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This is a case that has haunted me since I first read about it in Law School.  Frank Armani and Francis Beige were Central New York attorneys appointed to represent serial killer/rapist Robert Garrow, who went on a crime spree in the Adirondacks in 1973.  Their client was charged with one killing but revealed to them the location of two other bodies.  After checking to be sure the bodies were there, the attorneys tried, unsuccessfully, to use this information as part of a plea bargain.  Meanwhile, they were contacted by the distraught father of one of these victims, begging for information about the fate of his child.  Believing that forensic evidence available from the remains might tend to further incriminate Garrow, they refused to acknowledge any information about other potential victims.  Eventually, Garrow himself revealed the information at trial and the attorneys were charged with violating the code of professional conduct.  Though the case and the surrounding publicity had devastating effects on the two men, they were ultimately exonerated, on the basis that they had acted within the scope of attorney-client privilege.

Though I would have behaved differently, I do not particularly quarrel with the attorneys' actions.  I do though find the ethical regime which requires such a result to be abhorrent.  The basic theory underlying attorney-client privilege is that in order to guarantee the best possible defense, clients must fully disclose all information to their attorneys, and that the only way to insure that they feel comfortable doing so is to grant the privilege.  This reasoning is simply not compelling.  If full disclosure really is essential to a good defense, then the client has a vested interest in disclosure--they after all are the ones most interested in a good defense.  It seems entirely fair to let them choose between holding back incriminating information at their own expense, or sharing that information at some peril.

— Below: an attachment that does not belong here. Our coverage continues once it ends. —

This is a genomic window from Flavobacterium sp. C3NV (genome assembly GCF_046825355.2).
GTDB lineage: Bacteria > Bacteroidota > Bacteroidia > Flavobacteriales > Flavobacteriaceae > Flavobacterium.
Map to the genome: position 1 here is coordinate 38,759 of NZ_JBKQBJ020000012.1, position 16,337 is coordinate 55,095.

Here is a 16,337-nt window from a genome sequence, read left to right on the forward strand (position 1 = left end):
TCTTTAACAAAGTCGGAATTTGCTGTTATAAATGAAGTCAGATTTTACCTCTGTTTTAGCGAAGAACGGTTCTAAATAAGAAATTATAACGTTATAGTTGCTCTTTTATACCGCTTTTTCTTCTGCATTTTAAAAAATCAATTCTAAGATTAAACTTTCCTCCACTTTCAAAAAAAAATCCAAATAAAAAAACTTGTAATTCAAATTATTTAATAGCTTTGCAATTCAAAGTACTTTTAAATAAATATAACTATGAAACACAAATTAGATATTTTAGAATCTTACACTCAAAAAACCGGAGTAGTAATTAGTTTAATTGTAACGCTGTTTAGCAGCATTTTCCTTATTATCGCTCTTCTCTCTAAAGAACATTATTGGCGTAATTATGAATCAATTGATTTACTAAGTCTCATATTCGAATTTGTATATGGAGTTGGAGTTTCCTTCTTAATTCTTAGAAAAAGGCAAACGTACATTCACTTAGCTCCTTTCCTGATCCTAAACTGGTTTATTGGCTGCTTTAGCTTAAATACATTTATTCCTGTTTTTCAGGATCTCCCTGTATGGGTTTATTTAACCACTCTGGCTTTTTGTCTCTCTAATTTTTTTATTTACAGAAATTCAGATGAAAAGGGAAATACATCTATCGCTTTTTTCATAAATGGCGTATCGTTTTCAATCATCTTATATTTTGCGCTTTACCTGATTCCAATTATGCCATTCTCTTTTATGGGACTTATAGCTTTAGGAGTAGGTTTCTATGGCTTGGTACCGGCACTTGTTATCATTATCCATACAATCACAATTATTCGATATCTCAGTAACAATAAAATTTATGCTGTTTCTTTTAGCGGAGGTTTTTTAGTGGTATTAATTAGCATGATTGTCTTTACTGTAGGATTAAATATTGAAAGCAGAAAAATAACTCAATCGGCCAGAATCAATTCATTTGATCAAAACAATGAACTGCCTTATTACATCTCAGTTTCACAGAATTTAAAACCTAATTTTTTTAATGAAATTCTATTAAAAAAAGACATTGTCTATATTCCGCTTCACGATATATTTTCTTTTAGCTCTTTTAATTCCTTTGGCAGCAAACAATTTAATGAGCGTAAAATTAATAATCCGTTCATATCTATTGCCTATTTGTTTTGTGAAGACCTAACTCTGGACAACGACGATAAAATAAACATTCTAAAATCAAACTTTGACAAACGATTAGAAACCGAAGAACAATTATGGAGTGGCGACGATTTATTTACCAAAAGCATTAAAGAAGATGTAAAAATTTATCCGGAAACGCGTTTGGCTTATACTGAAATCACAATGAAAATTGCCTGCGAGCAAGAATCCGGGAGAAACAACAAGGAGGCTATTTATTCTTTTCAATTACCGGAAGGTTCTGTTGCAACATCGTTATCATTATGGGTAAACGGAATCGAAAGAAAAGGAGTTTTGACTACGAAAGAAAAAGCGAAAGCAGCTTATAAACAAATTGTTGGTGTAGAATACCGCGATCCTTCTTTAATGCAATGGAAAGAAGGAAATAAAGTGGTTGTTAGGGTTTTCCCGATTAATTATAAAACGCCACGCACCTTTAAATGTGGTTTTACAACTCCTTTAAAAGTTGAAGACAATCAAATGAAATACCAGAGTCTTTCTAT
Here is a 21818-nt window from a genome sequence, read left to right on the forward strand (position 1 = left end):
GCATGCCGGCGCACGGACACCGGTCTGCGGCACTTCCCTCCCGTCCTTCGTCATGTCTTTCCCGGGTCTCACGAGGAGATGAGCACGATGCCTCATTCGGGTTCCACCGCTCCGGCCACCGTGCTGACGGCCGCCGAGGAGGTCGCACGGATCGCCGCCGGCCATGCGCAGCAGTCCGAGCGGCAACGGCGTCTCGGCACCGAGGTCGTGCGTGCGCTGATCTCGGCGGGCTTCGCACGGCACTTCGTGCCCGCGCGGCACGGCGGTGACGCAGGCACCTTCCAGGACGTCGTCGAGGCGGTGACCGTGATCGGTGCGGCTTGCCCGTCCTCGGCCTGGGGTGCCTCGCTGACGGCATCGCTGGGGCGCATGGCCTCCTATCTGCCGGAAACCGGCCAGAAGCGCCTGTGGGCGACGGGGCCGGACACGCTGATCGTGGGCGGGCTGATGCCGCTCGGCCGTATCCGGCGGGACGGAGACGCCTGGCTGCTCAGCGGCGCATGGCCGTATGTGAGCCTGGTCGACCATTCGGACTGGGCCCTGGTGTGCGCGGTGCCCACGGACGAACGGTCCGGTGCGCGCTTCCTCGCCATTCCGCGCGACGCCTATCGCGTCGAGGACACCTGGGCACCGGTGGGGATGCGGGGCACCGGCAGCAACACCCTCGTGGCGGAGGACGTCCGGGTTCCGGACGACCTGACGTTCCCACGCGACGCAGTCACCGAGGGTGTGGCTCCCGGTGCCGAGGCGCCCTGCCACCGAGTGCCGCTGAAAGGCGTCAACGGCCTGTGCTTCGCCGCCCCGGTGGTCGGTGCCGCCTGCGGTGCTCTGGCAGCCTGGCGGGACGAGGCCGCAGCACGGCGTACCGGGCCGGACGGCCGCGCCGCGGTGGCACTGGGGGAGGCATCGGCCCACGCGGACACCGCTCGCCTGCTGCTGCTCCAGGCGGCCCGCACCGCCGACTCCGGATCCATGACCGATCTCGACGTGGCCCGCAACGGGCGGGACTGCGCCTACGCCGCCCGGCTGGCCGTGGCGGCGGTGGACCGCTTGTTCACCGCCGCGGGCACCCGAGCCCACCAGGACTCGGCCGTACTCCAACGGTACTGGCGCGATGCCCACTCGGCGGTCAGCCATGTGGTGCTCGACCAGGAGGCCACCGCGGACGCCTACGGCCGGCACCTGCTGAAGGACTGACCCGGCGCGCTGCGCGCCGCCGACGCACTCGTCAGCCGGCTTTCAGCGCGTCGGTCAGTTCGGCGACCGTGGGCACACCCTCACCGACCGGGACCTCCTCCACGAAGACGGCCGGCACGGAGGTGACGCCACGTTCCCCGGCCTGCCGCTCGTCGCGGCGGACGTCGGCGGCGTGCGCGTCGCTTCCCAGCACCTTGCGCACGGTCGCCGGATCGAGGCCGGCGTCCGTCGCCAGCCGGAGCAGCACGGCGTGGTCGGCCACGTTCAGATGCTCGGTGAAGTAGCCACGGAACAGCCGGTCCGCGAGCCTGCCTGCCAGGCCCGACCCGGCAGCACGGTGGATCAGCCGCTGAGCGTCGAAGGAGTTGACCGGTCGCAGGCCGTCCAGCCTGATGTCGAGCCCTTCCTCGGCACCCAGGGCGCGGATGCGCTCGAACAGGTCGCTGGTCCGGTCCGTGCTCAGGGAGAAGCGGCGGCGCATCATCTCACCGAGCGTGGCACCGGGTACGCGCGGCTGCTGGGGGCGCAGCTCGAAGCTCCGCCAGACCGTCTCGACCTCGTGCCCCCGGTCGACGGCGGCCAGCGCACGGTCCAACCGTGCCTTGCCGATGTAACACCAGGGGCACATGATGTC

Moreover, to allow (arguably, to require) lawyers to withhold such information from the Court is to turn the legal system into more of a game than a search for truth and justice.  I have no problem with a set of ethical rules, societal laws and constitutional rights, which seeks to protect the innocent from unfair prosecution and even to protect the guilty from abusive practices, but this must be balanced against society's interest in protecting its citizenry, enforcing the law and meting out justice.  There has to be some difference between preventing law enforcement officers from beating information out of a suspect or illegally searching his premises, and officers of the Court actually withholding evidence that they are aware of, however obtained.  I just don't see what interest was vindicated by concealing the existence and location of the two corpses.  Were they revealed to law enforcement it would not negatively impact Garrow's access to a fair trial : if he did not kill them, he'd have nothing to fear.  If he did, evidence from the bodies might well point towards him, but so what ?  The essence of the legal process should be that impartial examination of the evidence reveal the culprit and that evidence be used to convince a jury of his guilt.  The mere revelation of the bodies would not have sent Garrow to prison, he still would have been afforded all the legal protections of the trial system and his fate would have still depended on the judgment of a jury of his peers.

As I say, I would have acted differently than did Armani and Beige--I would have told the father where the bodies were, informed the Court of my action and resigned from the practice of law, accepting whatever punishment this action entailed.  Then again, I never practiced, so that's easy for me to say.  Further, I understand that many attorneys believe in the necessity of rules such as this and feel that they serve noble purposes.  For that reason, I too would have exonerated these men.  It is the professional code itself that leads lawyers to make these kind of decisions and we can hardly punish them for behaving ethically.  But it does seem that ethics and morality diverge at points like this : one would prefer to see morality triumph over ethics.  Regardless of how you come down on the issues involved, this book offers a fascinating look at how such issues and decisions play out in the real world and how they impact the people who have to deal with them.

(Reviewed:)

Grade: (B+)

  

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